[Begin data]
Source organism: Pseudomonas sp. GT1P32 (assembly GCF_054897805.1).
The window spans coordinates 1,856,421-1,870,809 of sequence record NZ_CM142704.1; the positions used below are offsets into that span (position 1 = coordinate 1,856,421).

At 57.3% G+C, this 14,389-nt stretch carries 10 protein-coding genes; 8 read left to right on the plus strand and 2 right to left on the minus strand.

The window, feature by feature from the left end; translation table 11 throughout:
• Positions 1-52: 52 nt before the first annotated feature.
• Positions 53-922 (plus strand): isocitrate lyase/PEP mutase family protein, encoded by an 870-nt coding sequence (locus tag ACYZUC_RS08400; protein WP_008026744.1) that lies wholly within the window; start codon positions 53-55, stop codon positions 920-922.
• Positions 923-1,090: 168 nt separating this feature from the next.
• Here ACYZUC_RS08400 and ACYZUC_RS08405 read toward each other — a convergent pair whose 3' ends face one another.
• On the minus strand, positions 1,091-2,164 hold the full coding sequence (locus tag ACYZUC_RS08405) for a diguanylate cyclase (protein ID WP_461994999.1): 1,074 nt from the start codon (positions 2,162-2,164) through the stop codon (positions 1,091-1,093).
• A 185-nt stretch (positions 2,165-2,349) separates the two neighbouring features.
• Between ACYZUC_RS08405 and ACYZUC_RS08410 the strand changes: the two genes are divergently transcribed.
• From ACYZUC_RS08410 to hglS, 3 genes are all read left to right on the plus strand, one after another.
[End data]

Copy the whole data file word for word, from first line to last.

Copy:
Source organism: Pseudomonas sp. GT1P32 (assembly GCF_054897805.1).
The window spans coordinates 1,856,421-1,870,809 of sequence record NZ_CM142704.1; the positions used below are offsets into that span (position 1 = coordinate 1,856,421).

At 57.3% G+C, this 14,389-nt stretch carries 10 protein-coding genes; 8 read left to right on the plus strand and 2 right to left on the minus strand.

The window, feature by feature from the left end; translation table 11 throughout:
• Positions 1-52: 52 nt before the first annotated feature.
• Positions 53-922 (plus strand): isocitrate lyase/PEP mutase family protein, encoded by an 870-nt coding sequence (locus tag ACYZUC_RS08400; protein WP_008026744.1) that lies wholly within the window; start codon positions 53-55, stop codon positions 920-922.
• Positions 923-1,090: 168 nt separating this feature from the next.
• Here ACYZUC_RS08400 and ACYZUC_RS08405 read toward each other — a convergent pair whose 3' ends face one another.
• On the minus strand, positions 1,091-2,164 hold the full coding sequence (locus tag ACYZUC_RS08405) for a diguanylate cyclase (protein ID WP_461994999.1): 1,074 nt from the start codon (positions 2,162-2,164) through the stop codon (positions 1,091-1,093).
• A 185-nt stretch (positions 2,165-2,349) separates the two neighbouring features.
• Between ACYZUC_RS08405 and ACYZUC_RS08410 the strand changes: the two genes are divergently transcribed.
• From ACYZUC_RS08410 to hglS, 3 genes are all read left to right on the plus strand, one after another.